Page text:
A thesis submitted in partial fulfilment of the requirements of Kingston University for the degree of Doctor of Philosophy (1999)

(i) Historiography
(ii) Typographic History in the Context of Broader Design Historical Models
Chapter One: Technological and Industrial Change: Setting the Scene
Mapping Contemporary Type Design
Chapter Two: The West Coast
Chapter Three: The East Coast
Chapter Four: London
Chapter Five: The Netherlands
List of Interviews

Mapping Contemporary Type Design

The next four chapters of this thesis offer a series of explorations of contemporary type design practice from four geographical regions. These investigations are discreet, yet where there are overlaps in argument this has been made clear and it is hoped that the reader will cross-refer from one to another.

Each of the four regions that have been assigned a chapter within this thesis is being proposed as a centre of type design activity. The locations of these centres emerged from primary research. Using the criteria described in the introduction to select designers worthy of particular attention, it became obvious that case studies tended to cluster in certain areas, working in a manner that could be analysed in local terms. Obviously, type designers have been and are active outside of the geographical regions addressed in this thesis. Some of these are mentioned in the following text, for example Erik Spiekermann, whose practice is based primarily in Berlin, and Cornel Windlin, currently working in Geneva. The typographic contribution of these designers, Spiekermann in particular, is far from negligible. Also, like this thesis’s case study designers, the nature of much of the work of their work could be associated with the geographical location of their practice. The reason that they have not been examined as case studies here is that they are not working alongside a cluster of designers who could be discussed in related terms. Major geographical centres of type design have been given precedence over some of the towering personalities of the field.

The discussion of the recent design of non-Western types is another obvious and significant omission from this thesis. This is not a reflection of the levels of activity in this area over the first ten years of device-independent digital typesetting. Writing in 1992, Robin Kinross proposed that “the digital revolution will have its greatest effects outside Western typography.”[263] Kinross’s predictions have been borne out and non-Western developments such as Sang-Soo Ahn’s digital reworking of the Hangul (the Korean alphabet) have posed radical challenges (possibly more profound than those of their Western counterparts) to established modes of written communication.[264] The purpose of restricting the discussion of this thesis to the West was to enable the placing of contemporary practice within a properly defined historical and cultural context.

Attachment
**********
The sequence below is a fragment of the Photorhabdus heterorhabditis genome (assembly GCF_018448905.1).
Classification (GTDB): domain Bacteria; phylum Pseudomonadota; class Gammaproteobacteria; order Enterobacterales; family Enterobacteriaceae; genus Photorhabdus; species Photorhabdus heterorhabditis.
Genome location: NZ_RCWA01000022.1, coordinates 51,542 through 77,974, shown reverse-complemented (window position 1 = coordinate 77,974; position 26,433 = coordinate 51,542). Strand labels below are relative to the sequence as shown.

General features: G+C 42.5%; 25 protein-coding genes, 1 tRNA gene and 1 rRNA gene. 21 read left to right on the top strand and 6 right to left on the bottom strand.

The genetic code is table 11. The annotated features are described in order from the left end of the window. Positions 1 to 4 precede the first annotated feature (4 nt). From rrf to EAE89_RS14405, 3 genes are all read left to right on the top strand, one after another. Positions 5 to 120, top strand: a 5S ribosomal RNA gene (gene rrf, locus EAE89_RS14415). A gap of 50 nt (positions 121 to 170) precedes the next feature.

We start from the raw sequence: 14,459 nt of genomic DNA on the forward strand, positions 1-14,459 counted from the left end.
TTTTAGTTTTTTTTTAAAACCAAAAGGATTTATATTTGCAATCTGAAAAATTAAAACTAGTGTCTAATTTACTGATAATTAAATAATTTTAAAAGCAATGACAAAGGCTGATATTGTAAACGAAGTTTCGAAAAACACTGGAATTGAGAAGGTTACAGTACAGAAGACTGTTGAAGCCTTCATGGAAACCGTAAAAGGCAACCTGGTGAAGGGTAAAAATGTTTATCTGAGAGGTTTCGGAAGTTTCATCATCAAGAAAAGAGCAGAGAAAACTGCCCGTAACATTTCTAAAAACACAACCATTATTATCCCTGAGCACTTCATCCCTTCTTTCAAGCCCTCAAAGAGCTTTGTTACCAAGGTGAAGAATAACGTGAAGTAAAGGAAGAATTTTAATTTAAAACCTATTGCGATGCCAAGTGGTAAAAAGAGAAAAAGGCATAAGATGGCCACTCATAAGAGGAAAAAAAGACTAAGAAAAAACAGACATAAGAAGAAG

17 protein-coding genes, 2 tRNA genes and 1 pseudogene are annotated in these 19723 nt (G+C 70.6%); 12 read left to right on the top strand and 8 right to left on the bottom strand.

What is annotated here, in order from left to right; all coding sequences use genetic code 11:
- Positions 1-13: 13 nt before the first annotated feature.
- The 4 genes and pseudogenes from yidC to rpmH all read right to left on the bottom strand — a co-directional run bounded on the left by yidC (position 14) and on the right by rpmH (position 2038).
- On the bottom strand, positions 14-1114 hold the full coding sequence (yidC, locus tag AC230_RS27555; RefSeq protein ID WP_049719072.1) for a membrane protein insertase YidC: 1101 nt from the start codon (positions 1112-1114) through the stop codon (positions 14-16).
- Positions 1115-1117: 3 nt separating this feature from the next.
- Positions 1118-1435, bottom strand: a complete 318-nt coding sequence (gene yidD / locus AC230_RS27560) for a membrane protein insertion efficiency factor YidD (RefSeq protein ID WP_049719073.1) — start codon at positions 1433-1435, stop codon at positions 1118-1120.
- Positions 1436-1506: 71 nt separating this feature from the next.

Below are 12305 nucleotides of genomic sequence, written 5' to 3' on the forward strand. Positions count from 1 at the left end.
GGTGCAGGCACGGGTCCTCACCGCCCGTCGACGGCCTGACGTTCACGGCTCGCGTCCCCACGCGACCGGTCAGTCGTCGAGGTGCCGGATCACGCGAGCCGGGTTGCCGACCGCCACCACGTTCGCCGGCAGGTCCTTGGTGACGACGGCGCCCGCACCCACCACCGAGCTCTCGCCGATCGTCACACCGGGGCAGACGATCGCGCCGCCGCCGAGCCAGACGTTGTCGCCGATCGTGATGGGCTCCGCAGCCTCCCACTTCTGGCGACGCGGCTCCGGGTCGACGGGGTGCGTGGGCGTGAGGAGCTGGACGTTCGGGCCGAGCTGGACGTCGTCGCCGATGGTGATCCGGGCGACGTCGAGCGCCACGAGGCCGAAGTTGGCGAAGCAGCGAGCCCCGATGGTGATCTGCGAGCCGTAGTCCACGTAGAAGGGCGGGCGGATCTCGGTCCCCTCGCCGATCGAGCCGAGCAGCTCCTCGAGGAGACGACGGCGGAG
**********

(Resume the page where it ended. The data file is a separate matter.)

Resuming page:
Within each geographically defined chapter, the discussion concentrates upon three or four designers or design teams. This number of case studies promoted the discussion of a range of work, variety amongst case study-designers was actively pursued, but also allowed for the work of particular designers to be explored in some detail. Also, by looking at roughly the same number of designers from each region, the aim was to achieve a discursive balance, giving each section of the thesis equal weight. Asserting centres of type design activity, but also establishing the practice of type design within a specific local context, the concept of mapping type design that has been employed within this thesis is not singular. It is the purpose of the text that follows to plot the hot spots of Western type design activity, but equally the aim has been to establish type design’s place within a culturally-specific, geographically defined context. Throughout this thesis it is assumed that the nature of and meaning of type and type design is contingent rather than absolute.

Each of the designers that are discussed in this thesis has created accessible, or at least visible, typefaces during the last ten years. With one or two reticent exceptions, they are well-known upon the conference circuit. Equally, all of them have received some attention in the media, albeit for the most part in the specialist press. The world of type design that I describe over the next four chapters is not a complete one, but it ought to be recognisable. Not only should it appear familiar to designers, but also to consumers of type and typography. Many of the typefaces illustrated here will be common to those who have had access to contemporary Western print and screen media over the last ten years.

As a concluding remark, I am compelled to recognise that women are underrepresented within these case studies, making up less than 20% of the designers who are discussed in detail. Of the three women whose work is addressed in this thesis, two of those are working upon the West Coast of America (Zuzana Licko and Carol Twombly – Freda Sack is based in London). This seems to fit well with the ideas of social and cultural mobility that are associated with the pioneering ethos of that area. In general, it does seem incredible that while the activity of type design has been restructured and for the most part fallen into fresh hands, the one element that survives from its previous incarnations has been the virtual exclusion of women.


[263] . Kinross, Robin, ‘The Digital Wave’, pp.26-39, Eye, 7/1992

[264] . Sang-Soo Ahn, ‘Hangul, the typographic possibilities’, Message Board 12, January 1998